The coal industry of Mpumalanga Province is faced with the problem of developing cost effective ways of using large volumes of calcium and magnesium sulphate enriched waste waters. Use of the waste waters for agricultural production may contribute as a stabilising factor with regard to yields in this high potential agricultural area. The objectives of this study were to determine the effect of such waste waters on yield and to compare crop response to calcium and magnesium sulphate salinity at different nutrient levels. Two separate glasshouse experiments were conducted. Wheat (Triticum aestivum L. cv. SST 825) was grown in calcium and magnesium sulphate salinised nutrient solutions (Ca:Mg 2: 1) with differential levels of NO3, NH4, P and K. A soil pot experiment was subsequently conducted with maize (Zea mays, cv. PAN 6256), three gypsum and magnesium sulphate salinity levels and a 6 x 2 x 3 factorial combination of N, P and K. Calcium and magnesium sulphate salinity decreased the biomass production of both crops. This was mainly due to interactions of Mg with the uptake of essential nutrients in wheat and a Mg toxicity andlor Ca deficiency induced by high levels of Mg andlor SO4 in maize. The application of NO3, NH4, and K at rates different from the level considered beneficial for non-saline conditions improved wheat growth under sulphate saline conditions. Strongly inhibitory salinity levels controlled the maize yield of the highest salinity treatment regardless of the level of fertiliser application. A beneficial effect of higher NH4 supply was observed in both experiments. This can be ascribed to the antagonistic effect that NH4 exerted on Mg concentrations in plants (both experiments) and SO4 (soil pot experiment) and/or to a higher N-utilization efficiency where N was supplied as NH4 compared to NO3. Differential application levels of P had no effect on the yield of wheat. Phosphorus concentrations in maize were marginal to low, even at extremely high soil Bray I-P levels. This was probably caused by the precipitation of P as insoluble calcium phosphate complexes in the soil andlor between the free space of the cortex cells of plant roots. These results could also indicate that the Bray I extraction method does not give a true reflection of plant available P in sulphate saline soil. Further experimentation is needed to verify these results under field conditions and determine the optimal rate, method and timing of especially NH4 and PO4 fertilisers when irrigating crops with these calcium and magnesium sulphate enriched waste waters.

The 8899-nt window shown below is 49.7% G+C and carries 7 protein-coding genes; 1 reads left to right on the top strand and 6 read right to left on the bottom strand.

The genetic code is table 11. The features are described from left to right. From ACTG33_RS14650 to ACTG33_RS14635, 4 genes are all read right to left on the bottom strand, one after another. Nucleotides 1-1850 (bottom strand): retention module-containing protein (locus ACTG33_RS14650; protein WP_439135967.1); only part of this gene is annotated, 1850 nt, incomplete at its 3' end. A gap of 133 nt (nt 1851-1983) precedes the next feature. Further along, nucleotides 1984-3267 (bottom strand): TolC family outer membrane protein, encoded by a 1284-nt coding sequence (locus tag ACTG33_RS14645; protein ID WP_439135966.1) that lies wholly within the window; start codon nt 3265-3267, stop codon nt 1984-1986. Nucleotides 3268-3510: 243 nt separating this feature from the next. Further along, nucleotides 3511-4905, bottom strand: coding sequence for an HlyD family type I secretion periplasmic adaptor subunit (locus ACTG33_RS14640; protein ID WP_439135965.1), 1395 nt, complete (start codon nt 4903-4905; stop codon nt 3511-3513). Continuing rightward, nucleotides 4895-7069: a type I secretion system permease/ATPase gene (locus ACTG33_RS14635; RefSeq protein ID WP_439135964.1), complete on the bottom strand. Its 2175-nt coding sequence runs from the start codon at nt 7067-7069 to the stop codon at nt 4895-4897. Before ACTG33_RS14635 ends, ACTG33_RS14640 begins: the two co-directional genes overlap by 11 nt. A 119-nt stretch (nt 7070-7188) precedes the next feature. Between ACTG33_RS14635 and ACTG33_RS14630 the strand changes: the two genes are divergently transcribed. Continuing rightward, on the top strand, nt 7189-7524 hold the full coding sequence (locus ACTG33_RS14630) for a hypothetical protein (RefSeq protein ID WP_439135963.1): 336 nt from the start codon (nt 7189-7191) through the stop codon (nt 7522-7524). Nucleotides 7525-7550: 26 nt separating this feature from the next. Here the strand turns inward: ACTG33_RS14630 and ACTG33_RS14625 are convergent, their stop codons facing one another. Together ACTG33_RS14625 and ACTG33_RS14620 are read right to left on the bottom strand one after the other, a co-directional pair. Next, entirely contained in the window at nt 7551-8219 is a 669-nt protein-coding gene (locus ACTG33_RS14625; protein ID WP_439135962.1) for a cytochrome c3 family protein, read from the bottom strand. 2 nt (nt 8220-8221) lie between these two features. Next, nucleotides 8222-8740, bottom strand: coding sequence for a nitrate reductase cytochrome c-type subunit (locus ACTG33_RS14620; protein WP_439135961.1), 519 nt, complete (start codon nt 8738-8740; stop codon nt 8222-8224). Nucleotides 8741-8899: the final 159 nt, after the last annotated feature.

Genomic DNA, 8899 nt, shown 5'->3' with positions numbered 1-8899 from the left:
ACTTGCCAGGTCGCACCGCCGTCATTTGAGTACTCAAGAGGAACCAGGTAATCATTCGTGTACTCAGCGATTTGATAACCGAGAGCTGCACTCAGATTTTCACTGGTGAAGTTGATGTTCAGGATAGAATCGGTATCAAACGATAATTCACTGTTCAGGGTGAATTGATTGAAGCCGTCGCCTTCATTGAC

Dissertation (MSc (Plant Production and Soil Science))--University of Pretoria, 2007.